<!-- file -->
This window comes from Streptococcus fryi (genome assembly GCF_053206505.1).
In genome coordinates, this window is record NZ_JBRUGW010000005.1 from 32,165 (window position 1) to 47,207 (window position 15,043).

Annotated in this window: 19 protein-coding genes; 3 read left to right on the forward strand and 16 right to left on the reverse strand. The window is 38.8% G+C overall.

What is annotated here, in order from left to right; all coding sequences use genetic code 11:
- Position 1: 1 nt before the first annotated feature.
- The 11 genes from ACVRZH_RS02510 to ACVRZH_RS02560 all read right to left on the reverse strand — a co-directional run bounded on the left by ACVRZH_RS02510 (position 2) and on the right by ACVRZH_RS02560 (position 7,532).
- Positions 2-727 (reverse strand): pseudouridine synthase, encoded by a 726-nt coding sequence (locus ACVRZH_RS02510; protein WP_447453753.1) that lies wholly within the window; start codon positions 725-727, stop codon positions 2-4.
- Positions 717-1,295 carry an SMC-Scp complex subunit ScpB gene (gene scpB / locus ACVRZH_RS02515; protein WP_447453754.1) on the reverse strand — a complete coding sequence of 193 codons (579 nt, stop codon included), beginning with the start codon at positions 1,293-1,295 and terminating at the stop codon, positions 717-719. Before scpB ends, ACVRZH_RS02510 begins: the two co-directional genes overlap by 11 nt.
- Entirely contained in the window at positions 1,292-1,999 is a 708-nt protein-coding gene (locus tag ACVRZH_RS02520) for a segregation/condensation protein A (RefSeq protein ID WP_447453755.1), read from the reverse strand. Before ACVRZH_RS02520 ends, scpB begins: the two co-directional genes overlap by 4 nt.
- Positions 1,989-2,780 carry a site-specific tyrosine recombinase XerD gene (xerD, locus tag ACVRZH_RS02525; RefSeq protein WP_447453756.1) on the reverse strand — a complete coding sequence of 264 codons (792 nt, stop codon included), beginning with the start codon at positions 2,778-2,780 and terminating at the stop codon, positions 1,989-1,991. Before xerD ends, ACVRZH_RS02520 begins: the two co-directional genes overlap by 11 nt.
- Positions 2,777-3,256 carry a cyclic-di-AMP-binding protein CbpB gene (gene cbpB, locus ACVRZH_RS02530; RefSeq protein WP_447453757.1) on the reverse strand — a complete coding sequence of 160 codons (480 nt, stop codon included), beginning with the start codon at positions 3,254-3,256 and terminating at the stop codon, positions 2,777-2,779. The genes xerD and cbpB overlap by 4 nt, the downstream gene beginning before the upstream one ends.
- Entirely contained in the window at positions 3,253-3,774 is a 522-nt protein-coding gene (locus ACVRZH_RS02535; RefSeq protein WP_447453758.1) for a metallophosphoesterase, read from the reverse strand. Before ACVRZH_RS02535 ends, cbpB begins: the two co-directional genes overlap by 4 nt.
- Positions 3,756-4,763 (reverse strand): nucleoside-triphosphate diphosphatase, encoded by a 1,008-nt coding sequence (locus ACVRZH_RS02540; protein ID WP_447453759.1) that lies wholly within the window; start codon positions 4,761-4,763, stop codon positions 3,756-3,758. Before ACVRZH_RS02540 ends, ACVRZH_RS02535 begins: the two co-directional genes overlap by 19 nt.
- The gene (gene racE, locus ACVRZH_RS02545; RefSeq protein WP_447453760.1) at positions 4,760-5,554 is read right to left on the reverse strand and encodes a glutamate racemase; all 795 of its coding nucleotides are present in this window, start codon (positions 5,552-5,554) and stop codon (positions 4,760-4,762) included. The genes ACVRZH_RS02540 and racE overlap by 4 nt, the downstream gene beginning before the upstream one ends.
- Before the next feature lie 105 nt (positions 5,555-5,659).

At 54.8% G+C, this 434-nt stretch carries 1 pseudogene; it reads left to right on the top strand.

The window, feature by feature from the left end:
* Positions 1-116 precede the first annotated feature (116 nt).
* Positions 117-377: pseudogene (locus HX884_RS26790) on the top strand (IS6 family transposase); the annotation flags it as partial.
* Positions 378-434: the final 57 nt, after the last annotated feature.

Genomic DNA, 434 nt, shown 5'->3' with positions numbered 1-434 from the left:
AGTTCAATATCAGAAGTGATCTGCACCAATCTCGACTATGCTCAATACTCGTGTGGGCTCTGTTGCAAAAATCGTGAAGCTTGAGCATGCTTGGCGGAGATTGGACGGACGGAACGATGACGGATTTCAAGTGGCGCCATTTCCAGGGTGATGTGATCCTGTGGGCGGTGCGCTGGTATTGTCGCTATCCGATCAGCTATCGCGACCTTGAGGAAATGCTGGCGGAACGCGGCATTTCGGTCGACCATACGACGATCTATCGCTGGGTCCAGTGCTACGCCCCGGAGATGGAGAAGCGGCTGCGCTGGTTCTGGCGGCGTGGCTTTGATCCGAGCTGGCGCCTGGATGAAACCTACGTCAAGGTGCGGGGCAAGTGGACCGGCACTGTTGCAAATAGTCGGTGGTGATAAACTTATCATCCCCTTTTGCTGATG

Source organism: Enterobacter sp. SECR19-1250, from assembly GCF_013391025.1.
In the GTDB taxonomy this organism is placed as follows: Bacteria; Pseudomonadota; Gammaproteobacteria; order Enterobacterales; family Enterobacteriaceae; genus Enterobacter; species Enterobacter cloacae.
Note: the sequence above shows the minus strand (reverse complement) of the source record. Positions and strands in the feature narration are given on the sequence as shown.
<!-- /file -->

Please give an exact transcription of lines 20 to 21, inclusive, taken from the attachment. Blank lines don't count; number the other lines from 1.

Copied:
* Positions 378-434: the final 57 nt, after the last annotated feature.

Genomic DNA, 434 nt, shown 5'->3' with positions numbered 1-434 from the left: